Overview of H-1B
The H-1B temporary worker immigration status is designed for individuals coming temporarily to the United States to work in a specialty occupation, which is one that requires “theoretical and practical application of a body of highly specialized knowledge, and attainment of a bachelor’s or higher degree, or its equivalent, as a minimum requirement.” The H-1B is designed for professionals and professors.
The H-1B requires that the employer file the petition on behalf of a beneficiary (employee) if the beneficiary is deemed eligible. There must be an employer-employee relationship. The H-1B can only be submitted after an official job offer has been made. The hiring department, not the nonimmigrant, is responsible for initiating the H-1B petition. The employee may only work for the employer that filed the H-1B petition.
Employment authorization is granted through the U.S. Citizenship and Immigration Services (USCIS), is specific to the job, employer, department and physical location(s) of employment. It is also specific to the other terms and conditions of employment including salary, duties to be performed, and responsibilities such as supervision of other employees. Any change in the terms and conditions may require filing a new H-1B prior to the change taking affect.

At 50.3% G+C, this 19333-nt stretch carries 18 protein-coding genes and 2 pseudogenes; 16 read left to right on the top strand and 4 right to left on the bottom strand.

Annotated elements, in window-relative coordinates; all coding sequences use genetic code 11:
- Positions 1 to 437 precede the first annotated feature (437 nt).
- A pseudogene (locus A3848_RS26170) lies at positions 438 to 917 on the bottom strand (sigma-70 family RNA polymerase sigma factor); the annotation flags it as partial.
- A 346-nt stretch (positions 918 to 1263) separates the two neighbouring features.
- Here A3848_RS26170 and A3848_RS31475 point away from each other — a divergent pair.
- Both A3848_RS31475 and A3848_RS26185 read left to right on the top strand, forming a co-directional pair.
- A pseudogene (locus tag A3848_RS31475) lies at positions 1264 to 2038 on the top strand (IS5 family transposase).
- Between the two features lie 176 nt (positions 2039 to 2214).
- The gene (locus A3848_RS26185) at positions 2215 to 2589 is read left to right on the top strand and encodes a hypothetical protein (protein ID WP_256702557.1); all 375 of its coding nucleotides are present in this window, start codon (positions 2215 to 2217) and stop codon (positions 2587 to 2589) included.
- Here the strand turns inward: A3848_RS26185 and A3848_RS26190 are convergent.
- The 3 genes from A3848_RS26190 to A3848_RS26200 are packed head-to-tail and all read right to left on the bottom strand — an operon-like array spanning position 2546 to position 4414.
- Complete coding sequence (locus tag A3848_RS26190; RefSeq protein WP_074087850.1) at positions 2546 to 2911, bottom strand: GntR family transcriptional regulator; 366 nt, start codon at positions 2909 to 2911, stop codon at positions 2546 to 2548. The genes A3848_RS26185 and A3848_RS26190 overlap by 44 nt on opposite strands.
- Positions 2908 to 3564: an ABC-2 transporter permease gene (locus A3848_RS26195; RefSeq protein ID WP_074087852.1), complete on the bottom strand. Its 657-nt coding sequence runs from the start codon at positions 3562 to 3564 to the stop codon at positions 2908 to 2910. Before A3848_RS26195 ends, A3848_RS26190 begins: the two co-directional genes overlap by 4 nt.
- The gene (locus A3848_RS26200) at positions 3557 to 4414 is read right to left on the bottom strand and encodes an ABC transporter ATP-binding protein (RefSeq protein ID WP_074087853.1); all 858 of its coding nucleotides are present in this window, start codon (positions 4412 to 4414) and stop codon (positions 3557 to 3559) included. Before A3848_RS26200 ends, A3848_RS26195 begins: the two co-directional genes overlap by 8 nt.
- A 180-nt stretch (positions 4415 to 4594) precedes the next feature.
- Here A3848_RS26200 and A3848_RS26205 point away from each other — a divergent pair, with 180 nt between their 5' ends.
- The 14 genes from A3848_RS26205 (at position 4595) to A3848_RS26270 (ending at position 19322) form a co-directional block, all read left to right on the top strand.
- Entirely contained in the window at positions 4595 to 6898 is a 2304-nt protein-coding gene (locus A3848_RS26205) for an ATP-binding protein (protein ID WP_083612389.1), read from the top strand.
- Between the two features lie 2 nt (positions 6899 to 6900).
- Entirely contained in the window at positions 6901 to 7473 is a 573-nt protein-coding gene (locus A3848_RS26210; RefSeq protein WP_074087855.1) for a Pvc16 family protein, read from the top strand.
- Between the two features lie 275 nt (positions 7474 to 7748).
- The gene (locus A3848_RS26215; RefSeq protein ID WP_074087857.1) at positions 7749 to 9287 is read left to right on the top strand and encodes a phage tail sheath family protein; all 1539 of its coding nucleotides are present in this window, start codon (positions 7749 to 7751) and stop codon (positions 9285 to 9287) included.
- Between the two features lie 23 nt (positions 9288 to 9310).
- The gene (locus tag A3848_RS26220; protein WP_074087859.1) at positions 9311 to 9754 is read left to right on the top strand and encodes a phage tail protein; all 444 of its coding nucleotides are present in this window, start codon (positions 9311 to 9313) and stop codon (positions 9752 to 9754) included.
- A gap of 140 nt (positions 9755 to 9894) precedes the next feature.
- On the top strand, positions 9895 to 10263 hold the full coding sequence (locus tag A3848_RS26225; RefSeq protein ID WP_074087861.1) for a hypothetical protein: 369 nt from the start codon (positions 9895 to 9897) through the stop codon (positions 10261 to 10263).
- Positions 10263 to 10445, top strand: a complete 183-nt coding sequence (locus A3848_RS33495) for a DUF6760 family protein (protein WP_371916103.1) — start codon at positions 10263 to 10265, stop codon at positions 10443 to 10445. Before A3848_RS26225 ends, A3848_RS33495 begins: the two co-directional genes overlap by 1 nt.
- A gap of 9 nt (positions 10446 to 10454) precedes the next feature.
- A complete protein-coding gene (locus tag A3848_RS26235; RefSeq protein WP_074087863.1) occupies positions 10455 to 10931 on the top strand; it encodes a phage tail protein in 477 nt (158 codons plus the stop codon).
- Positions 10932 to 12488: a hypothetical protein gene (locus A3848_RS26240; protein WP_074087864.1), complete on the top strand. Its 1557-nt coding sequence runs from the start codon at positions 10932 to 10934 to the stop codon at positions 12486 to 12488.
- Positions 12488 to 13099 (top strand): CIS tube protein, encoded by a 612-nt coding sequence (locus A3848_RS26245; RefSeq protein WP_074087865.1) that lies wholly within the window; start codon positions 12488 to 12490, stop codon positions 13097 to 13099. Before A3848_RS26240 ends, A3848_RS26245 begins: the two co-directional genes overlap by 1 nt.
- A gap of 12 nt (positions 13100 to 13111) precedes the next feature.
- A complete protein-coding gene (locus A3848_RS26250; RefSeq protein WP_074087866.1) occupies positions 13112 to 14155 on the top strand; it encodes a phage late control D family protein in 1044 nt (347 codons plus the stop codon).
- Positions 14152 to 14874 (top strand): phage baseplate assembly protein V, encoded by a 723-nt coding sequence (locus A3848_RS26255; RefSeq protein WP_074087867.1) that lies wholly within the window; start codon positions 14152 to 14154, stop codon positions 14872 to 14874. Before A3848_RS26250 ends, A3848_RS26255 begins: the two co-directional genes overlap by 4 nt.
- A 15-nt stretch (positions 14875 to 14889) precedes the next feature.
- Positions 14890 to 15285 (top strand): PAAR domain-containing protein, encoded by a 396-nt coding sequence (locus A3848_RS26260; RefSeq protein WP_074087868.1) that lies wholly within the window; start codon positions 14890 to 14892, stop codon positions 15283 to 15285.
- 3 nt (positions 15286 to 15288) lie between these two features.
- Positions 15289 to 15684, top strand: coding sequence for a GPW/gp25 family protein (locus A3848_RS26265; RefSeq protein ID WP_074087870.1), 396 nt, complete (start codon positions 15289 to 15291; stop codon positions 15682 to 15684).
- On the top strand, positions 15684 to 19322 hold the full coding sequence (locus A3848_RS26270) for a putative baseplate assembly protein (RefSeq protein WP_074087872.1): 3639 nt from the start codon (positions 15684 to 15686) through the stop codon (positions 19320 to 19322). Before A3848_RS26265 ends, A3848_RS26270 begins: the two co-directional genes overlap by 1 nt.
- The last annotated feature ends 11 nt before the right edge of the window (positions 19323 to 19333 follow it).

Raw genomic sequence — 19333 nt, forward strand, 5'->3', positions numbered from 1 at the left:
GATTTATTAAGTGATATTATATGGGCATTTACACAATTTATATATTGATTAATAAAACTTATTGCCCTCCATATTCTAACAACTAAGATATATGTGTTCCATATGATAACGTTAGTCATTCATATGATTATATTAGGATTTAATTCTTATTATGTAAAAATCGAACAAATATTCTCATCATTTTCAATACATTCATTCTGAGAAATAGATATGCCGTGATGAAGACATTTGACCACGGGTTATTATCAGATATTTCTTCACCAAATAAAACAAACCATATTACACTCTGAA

The hiring department must pay the immigration filing fee and anti-fraud fee (if necessary) and the payment must be a University issued check for the appropriate amount. The filing fee is subject to change. The fee for premium processing, if requested, must also be paid for by the hiring department. The department is not responsible for paying the filing fee for dependents of the H-1B.